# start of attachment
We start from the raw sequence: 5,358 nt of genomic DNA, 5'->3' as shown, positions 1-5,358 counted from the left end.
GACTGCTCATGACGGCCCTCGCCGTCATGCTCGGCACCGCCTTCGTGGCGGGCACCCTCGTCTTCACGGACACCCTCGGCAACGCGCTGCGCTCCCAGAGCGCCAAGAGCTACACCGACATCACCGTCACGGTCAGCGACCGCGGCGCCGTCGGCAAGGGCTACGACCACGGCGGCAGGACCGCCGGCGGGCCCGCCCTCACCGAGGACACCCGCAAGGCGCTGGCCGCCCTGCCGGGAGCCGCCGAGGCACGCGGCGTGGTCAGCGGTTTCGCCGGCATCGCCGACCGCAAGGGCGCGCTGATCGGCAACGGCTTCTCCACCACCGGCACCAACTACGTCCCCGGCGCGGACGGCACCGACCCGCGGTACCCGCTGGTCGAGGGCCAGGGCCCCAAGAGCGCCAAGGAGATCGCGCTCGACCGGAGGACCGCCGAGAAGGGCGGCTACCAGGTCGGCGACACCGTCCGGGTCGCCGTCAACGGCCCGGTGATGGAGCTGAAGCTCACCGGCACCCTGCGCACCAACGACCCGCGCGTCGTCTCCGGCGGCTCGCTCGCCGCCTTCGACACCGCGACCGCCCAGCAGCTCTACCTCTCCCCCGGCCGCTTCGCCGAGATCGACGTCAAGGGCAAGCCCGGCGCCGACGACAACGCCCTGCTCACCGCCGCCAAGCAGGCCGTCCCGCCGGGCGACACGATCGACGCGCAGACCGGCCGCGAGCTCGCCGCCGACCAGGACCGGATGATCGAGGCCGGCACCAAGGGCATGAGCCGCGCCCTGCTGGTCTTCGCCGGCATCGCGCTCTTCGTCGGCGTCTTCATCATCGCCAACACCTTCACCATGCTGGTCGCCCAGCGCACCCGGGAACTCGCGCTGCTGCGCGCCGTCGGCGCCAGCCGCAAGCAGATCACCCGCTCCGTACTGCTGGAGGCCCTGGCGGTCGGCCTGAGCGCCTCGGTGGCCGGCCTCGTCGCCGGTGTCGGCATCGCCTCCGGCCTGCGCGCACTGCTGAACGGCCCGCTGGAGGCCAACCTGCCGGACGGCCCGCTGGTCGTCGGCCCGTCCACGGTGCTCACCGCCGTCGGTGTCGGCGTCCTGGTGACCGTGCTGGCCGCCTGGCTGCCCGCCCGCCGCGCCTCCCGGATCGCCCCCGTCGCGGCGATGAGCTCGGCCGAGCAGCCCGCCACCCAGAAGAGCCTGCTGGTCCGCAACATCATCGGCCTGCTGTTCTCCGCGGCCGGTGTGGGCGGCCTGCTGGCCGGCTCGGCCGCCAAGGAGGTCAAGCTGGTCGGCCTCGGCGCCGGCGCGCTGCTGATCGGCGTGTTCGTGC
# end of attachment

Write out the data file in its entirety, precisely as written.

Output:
We start from the raw sequence: 5,358 nt of genomic DNA, 5'->3' as shown, positions 1-5,358 counted from the left end.
GACTGCTCATGACGGCCCTCGCCGTCATGCTCGGCACCGCCTTCGTGGCGGGCACCCTCGTCTTCACGGACACCCTCGGCAACGCGCTGCGCTCCCAGAGCGCCAAGAGCTACACCGACATCACCGTCACGGTCAGCGACCGCGGCGCCGTCGGCAAGGGCTACGACCACGGCGGCAGGACCGCCGGCGGGCCCGCCCTCACCGAGGACACCCGCAAGGCGCTGGCCGCCCTGCCGGGAGCCGCCGAGGCACGCGGCGTGGTCAGCGGTTTCGCCGGCATCGCCGACCGCAAGGGCGCGCTGATCGGCAACGGCTTCTCCACCACCGGCACCAACTACGTCCCCGGCGCGGACGGCACCGACCCGCGGTACCCGCTGGTCGAGGGCCAGGGCCCCAAGAGCGCCAAGGAGATCGCGCTCGACCGGAGGACCGCCGAGAAGGGCGGCTACCAGGTCGGCGACACCGTCCGGGTCGCCGTCAACGGCCCGGTGATGGAGCTGAAGCTCACCGGCACCCTGCGCACCAACGACCCGCGCGTCGTCTCCGGCGGCTCGCTCGCCGCCTTCGACACCGCGACCGCCCAGCAGCTCTACCTCTCCCCCGGCCGCTTCGCCGAGATCGACGTCAAGGGCAAGCCCGGCGCCGACGACAACGCCCTGCTCACCGCCGCCAAGCAGGCCGTCCCGCCGGGCGACACGATCGACGCGCAGACCGGCCGCGAGCTCGCCGCCGACCAGGACCGGATGATCGAGGCCGGCACCAAGGGCATGAGCCGCGCCCTGCTGGTCTTCGCCGGCATCGCGCTCTTCGTCGGCGTCTTCATCATCGCCAACACCTTCACCATGCTGGTCGCCCAGCGCACCCGGGAACTCGCGCTGCTGCGCGCCGTCGGCGCCAGCCGCAAGCAGATCACCCGCTCCGTACTGCTGGAGGCCCTGGCGGTCGGCCTGAGCGCCTCGGTGGCCGGCCTCGTCGCCGGTGTCGGCATCGCCTCCGGCCTGCGCGCACTGCTGAACGGCCCGCTGGAGGCCAACCTGCCGGACGGCCCGCTGGTCGTCGGCCCGTCCACGGTGCTCACCGCCGTCGGTGTCGGCGTCCTGGTGACCGTGCTGGCCGCCTGGCTGCCCGCCCGCCGCGCCTCCCGGATCGCCCCCGTCGCGGCGATGAGCTCGGCCGAGCAGCCCGCCACCCAGAAGAGCCTGCTGGTCCGCAACATCATCGGCCTGCTGTTCTCCGCGGCCGGTGTGGGCGGCCTGCTGGCCGGCTCGGCCGCCAAGGAGGTCAAGCTGGTCGGCCTCGGCGCCGGCGCGCTGCTGATCGGCGTGTTCGTGC